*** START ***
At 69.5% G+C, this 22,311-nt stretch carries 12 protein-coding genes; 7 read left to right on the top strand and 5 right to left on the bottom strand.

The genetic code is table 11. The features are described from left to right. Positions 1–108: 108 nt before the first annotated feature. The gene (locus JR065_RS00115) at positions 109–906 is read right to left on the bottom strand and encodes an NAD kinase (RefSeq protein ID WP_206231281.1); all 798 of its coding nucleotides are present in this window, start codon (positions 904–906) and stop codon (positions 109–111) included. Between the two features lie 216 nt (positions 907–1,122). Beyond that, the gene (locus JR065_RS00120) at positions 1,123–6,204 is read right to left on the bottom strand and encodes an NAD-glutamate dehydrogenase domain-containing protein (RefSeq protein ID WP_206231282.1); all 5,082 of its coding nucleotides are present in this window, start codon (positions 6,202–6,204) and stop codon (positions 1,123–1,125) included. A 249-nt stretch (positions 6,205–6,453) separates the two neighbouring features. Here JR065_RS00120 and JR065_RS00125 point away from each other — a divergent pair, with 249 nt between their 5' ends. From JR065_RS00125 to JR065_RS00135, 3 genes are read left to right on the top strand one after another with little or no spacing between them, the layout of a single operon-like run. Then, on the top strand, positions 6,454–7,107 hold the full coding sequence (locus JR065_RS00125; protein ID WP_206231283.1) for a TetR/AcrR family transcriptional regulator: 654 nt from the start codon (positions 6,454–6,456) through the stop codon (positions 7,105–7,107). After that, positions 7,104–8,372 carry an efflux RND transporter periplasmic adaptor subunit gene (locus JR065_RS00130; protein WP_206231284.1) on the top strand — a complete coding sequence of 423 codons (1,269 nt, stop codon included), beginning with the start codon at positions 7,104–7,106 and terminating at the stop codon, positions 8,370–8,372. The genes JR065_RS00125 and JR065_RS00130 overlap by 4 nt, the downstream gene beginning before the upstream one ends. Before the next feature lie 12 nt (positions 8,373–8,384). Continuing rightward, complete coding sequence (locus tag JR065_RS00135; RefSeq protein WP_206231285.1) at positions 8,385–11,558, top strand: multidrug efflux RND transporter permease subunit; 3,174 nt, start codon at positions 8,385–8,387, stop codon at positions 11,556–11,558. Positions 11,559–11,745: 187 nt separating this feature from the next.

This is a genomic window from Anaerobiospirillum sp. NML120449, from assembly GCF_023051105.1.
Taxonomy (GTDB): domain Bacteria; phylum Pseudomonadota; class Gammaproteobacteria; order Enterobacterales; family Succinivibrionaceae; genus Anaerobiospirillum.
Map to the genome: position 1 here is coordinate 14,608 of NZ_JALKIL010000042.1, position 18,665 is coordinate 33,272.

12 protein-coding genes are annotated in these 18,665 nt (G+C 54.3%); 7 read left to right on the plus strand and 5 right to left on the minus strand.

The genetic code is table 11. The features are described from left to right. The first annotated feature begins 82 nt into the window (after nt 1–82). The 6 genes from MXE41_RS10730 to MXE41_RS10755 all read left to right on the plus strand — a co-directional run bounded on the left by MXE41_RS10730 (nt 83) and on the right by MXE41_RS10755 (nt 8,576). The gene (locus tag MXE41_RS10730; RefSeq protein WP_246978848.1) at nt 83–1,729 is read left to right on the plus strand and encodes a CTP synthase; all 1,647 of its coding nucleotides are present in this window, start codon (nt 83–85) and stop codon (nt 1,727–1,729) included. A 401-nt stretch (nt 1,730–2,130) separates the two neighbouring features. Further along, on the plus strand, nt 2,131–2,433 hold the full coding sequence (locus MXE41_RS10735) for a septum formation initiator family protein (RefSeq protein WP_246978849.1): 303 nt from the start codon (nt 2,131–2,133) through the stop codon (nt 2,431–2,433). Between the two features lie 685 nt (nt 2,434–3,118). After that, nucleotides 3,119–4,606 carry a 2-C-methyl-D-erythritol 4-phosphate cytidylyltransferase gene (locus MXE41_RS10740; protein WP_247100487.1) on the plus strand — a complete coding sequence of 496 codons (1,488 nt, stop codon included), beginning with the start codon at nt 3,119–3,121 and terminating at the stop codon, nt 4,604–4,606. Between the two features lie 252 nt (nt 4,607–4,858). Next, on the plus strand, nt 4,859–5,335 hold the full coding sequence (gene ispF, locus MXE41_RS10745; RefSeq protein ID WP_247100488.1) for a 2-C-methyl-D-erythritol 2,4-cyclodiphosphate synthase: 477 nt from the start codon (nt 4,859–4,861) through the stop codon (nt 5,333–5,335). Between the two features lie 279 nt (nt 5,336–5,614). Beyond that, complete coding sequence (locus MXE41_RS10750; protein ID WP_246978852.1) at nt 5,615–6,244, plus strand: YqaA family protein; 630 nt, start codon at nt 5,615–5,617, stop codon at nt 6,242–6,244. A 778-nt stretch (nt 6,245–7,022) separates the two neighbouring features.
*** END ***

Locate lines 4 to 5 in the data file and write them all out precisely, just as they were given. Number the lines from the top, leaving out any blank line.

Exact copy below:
Taxonomy (GTDB): domain Bacteria; phylum Pseudomonadota; class Gammaproteobacteria; order Enterobacterales; family Succinivibrionaceae; genus Anaerobiospirillum.
Map to the genome: position 1 here is coordinate 14,608 of NZ_JALKIL010000042.1, position 18,665 is coordinate 33,272.